How to Block Non-Web Proxy Clients without Requiring Authentication at the ISA and TMG Firewall
A Web proxy client is a machine that is aware that the ISA or TMG firewall provides a path to Web content on the Internet. The client is aware of the ISA or TMG firewall either because the client was configured with the name or IP address of the firewall, or the client used some kind of autodiscovery mechanism to locate the firewall. In both cases, the Web proxy client applications knows how to remote Web requests to the firewall’s Web proxy filter.
Clients that aren’t aware of the ISA or TMG firewall can still benefit from the caching and filtering features available to Web proxy clients by taking advantage of the Web proxy filter’s hook into the HTTP protocol definition. The Web Proxy filter is similar to the old ISA 2000 HTTP Redirector Filter, which enabled the firewall to intercept HTTP connections from non-Web proxy clients and forward them to the Web Proxy service. In the ISA or TMG firewall, the Web Proxy filter performs a similar task.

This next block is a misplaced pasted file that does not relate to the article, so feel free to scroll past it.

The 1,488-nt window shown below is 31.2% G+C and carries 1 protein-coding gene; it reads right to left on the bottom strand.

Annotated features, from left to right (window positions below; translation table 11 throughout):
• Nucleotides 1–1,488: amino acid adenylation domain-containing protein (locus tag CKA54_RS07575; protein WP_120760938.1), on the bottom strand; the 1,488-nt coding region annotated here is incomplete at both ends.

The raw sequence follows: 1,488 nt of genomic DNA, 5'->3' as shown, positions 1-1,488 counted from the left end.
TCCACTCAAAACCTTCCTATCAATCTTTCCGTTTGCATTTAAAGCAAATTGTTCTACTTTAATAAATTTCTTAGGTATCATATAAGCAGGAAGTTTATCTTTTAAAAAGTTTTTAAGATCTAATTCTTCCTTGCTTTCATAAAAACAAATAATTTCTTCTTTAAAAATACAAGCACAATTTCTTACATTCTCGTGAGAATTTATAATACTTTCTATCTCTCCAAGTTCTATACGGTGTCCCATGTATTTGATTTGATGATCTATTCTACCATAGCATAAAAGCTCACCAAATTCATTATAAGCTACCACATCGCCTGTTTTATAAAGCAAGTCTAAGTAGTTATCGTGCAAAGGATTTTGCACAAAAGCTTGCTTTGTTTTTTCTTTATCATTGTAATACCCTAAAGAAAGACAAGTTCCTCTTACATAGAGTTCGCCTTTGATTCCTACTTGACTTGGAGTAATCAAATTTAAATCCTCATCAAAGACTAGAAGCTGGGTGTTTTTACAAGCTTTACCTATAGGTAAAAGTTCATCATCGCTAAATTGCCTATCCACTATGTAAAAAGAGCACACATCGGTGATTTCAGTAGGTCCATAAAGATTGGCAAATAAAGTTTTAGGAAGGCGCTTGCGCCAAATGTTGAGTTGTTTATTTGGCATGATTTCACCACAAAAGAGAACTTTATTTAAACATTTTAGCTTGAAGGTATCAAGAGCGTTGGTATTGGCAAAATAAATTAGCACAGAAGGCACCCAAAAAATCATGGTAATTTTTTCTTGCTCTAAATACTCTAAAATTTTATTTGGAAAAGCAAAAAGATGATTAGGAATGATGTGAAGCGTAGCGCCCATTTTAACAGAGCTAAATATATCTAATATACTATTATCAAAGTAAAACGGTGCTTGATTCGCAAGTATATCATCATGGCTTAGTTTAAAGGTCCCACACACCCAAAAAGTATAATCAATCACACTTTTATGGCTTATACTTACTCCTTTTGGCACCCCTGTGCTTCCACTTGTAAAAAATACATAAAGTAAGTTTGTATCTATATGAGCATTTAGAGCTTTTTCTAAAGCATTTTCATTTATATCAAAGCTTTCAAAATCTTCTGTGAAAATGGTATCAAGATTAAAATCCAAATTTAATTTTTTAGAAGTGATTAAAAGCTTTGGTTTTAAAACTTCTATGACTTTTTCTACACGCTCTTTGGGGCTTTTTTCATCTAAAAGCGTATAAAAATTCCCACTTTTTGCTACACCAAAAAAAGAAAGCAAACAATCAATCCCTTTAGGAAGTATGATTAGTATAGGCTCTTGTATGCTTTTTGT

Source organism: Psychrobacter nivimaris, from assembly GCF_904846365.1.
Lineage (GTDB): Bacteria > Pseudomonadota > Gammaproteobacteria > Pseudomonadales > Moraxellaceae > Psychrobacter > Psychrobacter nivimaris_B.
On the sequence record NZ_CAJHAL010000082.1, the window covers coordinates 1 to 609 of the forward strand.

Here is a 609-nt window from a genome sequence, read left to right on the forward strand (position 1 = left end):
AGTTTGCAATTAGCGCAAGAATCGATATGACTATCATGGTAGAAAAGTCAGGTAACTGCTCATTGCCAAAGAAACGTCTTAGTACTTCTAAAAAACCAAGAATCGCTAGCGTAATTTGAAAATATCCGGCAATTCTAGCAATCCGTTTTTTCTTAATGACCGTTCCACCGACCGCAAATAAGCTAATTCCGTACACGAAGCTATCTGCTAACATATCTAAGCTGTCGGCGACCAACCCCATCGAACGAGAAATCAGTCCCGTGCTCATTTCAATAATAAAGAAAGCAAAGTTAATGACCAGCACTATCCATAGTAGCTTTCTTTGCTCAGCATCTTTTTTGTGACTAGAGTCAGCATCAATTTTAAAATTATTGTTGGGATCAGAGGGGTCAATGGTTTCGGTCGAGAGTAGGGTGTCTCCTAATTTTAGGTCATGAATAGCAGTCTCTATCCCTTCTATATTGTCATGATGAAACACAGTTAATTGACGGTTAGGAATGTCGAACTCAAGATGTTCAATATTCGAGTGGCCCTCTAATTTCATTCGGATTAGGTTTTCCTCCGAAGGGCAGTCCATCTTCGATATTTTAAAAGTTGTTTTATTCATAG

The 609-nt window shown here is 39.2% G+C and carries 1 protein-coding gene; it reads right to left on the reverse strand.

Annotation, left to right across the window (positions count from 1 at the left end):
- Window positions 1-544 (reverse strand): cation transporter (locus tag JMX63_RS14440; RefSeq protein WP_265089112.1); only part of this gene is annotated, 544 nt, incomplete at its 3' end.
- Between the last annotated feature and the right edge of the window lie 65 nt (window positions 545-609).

One important thing that Web proxy clients can do that non-Web proxy can’t do it authenticate with the firewall. This is useful when you want to prevent non-Web proxy clients from connecting to the Internet. All you need to do is make Access Rules that require authentication.
The problem is that there might be times when you want to allow anonymous outbound access, but want to make sure that that non-Web proxy clients are blocked from connecting. This will allow you to create rules that allow Web proxy clients anonymous outbound access, while blocking machines that haven’t been configure as Web proxy clients.
To make this work you need to do the following:
- Create a new protocol definition for TCP port 80 outbound.
- Create an Access Rule that denies all outbound traffic for that Protocol Definition
- Put that Access Rule above all other rules that allow outbound HTTP
- Unbind the HTTP filter from the existing HTTP Protocol Definition
It’s that simple! Now when SecureNAT or Firewall clients try to connect to the Web using HTTP, their connections will be denied, even if you have an anonymous outbound Access Rule for HTTP. The only way they’ll be able to connect is by being configured as Web proxy clients.
Later I’ll explain to you why this works, and the three entry points into the Web proxy engine.
Thomas W Shinder, M.D., MCSE
Sr. Consultant / Technical Writer